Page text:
When I first became a Christian, in my college years, the Associate Pastor of the church I was attending took a particular interest in me. He would drive about a half hour once a week to meet with me and ask me how things were going; usually taking me out to eat (which college students love). While there was the usual casual conversation about the weather or sports, the primary thrust of the meeting was for him to ask me how my walk with the Lord was going. To keep up with me and see if I was growing, staying faithful, struggling, or sinning. This type of 1 on 1 meeting is a great example of what real discipleship looks like, but I would classify it more specifically as Accountability. He was keeping me accountable in my walk with the Lord. He was asking specific questions about my behavior and my lifestyle, and that is holding someone accountable. This is the characteristic of a healthy church for this month: Individual Accountability. There are a few reasons why we need to be held accountable.
First, our tendency to fall into sin is very real. We know the tug of the world, we know the temptations of the enemy, we know the lust of the flesh is powerful and strong. We all admit that we are sinners, so what do we do when we sin? Are we confident enough in ourselves to just repent and fix the problem in our own power? What if that sin is secret and hidden and it is not easy to repent of? Pretty soon that hidden sin becomes a habit, then becomes a lifestyle. How will we be called back to obedience and righteousness if we never confess it or admit it? If there is no one in our life to ask us about our walk or call us back to obedience, then we could remain in sin and become the sheep that goes astray. That is not a good place to be with the Lord. But to have a brother or sister who we trust ask us about our walk and about our life is a sure guard against remaining for a long time in a state of sin.
Second, our flame can become dim and needs to be engulfed again. Our walk with the Lord becomes bland and cold. You know the times I am talking about. It’s not gross, unrepentant sin with no hope. It’s not outright rebellion against God. It’s just a staleness and coldness in our walk with Christ. It’s going through the motions. How do we get shaken out of this complacency? How do we get stirred again so as to prevent us from falling into sin? By keeping accountability with another believer. To be able to talk through these times and have him/her praying for you and continually encouraging you to being on fire again. A good talk about our spiritual state with another brother/sister can be like adding gasoline to a smoldering wick.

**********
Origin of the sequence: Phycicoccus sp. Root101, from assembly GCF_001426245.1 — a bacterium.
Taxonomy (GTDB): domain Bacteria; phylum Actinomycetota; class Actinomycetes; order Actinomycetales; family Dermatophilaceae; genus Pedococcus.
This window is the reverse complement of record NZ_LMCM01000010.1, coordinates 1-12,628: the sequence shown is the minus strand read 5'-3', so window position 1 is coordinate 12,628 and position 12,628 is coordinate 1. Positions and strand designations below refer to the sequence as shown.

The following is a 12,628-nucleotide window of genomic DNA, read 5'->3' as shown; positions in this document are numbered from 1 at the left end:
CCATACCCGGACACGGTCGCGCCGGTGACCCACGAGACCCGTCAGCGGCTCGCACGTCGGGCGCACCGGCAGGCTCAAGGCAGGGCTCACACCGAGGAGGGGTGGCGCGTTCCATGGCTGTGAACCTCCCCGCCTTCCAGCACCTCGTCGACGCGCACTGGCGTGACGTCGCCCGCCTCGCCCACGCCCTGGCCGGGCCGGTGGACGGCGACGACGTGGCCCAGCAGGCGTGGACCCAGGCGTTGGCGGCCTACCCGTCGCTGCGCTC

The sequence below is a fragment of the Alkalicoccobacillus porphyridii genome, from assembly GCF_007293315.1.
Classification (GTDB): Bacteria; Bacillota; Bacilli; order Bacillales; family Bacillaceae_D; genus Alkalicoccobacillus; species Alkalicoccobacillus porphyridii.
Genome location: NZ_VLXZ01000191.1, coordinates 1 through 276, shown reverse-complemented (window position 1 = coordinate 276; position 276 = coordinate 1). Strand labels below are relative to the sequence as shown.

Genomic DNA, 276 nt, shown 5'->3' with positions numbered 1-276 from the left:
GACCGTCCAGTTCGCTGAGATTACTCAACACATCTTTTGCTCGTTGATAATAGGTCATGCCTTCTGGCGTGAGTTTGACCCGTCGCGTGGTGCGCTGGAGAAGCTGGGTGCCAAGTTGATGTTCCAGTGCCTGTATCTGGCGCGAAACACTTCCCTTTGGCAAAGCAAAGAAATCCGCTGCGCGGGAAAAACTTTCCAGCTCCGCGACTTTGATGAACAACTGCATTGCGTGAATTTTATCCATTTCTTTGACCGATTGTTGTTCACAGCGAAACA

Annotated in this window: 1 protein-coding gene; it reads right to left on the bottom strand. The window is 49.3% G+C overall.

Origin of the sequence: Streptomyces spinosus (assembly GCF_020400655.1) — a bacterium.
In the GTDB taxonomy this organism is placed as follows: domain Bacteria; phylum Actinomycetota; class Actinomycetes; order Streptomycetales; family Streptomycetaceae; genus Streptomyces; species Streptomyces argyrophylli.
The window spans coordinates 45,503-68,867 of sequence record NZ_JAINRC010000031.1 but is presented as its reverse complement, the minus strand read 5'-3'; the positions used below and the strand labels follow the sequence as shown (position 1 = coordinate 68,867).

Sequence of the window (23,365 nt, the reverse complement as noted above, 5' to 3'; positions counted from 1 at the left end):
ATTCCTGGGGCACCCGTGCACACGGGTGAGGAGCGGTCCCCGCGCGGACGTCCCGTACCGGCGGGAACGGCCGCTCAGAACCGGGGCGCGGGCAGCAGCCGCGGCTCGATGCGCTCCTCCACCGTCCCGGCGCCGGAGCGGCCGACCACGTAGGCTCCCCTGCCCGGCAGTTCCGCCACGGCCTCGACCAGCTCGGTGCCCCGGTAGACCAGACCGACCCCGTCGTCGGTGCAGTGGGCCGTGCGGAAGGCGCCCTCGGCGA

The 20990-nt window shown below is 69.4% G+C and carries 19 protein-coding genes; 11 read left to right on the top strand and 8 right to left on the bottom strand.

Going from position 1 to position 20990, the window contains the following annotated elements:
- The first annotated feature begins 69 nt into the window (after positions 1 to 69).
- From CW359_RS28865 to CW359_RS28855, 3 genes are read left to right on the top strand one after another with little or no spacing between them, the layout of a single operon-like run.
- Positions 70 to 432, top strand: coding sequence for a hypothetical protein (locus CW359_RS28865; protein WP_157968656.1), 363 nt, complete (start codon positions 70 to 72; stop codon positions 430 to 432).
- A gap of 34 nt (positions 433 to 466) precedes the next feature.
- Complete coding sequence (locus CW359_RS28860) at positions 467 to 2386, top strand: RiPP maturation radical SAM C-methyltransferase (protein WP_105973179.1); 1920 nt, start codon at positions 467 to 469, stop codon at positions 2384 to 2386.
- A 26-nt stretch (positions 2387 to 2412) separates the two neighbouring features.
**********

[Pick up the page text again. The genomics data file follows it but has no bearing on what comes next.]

Third, as the Scripture says, iron sharpens iron (Prov 27:17). A positive walk with Christ will encourage someone else’s walk with Christ. Maybe your walk with the Lord is doing great. Maybe you are really on fire for God. Then, you go talk with someone else and they are the same way! How encouraging is that? How exciting is that? Doesn’t that motivate you to continue on? To not slip up? One of the best encouragements we can have in our walk is to hear about someone else pleasing God with their life and living rightly, and that can spur us on to even greater maturity.
When we meet as men at the Pillars Bible study, we have a time of accountability. When we meet as elders, we have a time of accountability. We genuinely ask one another how our walk with Christ is going and hold each other accountable to a life that pleases the Lord. That is a great help for me and I would assume for the men involved as well. But, I would encourage everyone to find a person, or a small group, where you feel comfortable sharing about your struggles and your trials in your walk with Christ. It could be me, another leader, or simply another believer. A trusted Christian friend can be a great help and a great encouragement in your walk. Churches that do this really show their love for one another and their care and concern about the spiritual side, which is the most important part of our lives. Be open, be willing to share your life with another believer to hold you accountable. But also, be ready to be the one that someone can come to.
-Pastor Mark Scialabba